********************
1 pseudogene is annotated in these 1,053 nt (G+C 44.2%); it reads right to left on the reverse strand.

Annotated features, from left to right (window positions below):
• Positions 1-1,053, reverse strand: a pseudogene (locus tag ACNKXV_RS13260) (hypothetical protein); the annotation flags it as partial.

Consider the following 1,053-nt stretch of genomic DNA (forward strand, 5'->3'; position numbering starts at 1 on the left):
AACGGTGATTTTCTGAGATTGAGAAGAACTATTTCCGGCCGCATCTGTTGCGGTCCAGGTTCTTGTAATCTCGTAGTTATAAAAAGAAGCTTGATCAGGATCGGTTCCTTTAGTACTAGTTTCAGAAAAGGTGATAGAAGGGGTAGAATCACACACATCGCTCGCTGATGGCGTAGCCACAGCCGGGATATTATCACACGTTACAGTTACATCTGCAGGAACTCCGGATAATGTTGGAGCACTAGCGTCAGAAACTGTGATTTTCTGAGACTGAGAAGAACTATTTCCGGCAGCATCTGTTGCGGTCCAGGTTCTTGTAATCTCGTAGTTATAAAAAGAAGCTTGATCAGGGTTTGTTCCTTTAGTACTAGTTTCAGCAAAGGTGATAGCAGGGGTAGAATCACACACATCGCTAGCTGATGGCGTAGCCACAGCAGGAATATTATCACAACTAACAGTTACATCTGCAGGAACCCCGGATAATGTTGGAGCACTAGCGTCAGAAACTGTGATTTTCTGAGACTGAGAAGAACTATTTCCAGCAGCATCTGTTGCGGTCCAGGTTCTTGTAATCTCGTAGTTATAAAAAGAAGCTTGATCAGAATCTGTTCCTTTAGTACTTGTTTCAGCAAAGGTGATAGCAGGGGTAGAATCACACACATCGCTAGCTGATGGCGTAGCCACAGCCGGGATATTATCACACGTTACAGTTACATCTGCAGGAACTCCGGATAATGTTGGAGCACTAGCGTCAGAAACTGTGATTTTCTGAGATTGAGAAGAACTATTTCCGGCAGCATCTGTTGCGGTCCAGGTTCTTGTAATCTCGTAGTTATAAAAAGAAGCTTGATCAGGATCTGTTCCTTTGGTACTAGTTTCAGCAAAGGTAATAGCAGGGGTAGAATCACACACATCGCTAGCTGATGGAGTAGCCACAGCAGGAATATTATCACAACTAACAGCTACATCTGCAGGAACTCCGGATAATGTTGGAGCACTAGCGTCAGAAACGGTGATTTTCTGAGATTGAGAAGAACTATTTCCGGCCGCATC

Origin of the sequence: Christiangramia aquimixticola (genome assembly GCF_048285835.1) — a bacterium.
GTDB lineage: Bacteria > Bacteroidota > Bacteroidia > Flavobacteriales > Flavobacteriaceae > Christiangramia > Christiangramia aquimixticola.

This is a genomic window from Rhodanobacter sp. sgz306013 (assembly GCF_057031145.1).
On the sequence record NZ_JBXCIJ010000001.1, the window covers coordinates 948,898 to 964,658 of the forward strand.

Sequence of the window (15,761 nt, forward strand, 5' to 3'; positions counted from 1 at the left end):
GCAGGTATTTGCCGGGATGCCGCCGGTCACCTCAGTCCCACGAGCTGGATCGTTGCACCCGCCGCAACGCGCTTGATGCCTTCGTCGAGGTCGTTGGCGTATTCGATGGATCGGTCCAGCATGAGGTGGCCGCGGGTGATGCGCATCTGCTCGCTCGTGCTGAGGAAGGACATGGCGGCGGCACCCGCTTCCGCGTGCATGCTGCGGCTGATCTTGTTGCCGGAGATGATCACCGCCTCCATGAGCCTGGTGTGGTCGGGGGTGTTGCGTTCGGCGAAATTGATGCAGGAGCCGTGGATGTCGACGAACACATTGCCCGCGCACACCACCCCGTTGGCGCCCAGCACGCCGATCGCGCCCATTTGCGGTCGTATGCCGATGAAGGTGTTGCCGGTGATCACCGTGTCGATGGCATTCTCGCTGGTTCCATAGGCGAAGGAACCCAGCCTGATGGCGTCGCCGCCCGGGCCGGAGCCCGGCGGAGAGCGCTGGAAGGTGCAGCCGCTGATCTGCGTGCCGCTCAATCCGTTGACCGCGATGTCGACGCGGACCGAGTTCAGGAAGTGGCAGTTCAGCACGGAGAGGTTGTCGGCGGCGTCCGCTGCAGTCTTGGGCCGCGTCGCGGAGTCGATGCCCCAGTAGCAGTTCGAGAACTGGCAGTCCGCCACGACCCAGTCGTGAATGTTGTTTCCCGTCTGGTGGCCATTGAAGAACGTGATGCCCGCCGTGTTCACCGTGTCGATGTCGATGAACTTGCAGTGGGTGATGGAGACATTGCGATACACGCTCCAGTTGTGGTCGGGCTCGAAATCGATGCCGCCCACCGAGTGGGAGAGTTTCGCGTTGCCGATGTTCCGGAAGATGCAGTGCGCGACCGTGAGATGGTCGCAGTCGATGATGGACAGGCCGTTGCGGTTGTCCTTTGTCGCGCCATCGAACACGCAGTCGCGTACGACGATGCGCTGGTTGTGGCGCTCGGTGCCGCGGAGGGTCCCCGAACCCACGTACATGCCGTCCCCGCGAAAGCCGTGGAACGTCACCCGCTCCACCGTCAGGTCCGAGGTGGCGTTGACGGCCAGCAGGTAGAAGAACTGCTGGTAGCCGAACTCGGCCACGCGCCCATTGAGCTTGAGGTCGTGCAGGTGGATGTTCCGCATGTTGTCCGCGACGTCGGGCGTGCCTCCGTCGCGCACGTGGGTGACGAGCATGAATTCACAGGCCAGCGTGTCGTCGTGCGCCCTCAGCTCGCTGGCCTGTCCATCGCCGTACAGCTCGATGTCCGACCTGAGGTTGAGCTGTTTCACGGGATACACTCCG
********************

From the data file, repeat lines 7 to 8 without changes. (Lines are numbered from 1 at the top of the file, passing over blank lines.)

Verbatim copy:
GTDB lineage: Bacteria > Bacteroidota > Bacteroidia > Flavobacteriales > Flavobacteriaceae > Christiangramia > Christiangramia aquimixticola.

This is a genomic window from Rhodanobacter sp. sgz306013 (assembly GCF_057031145.1).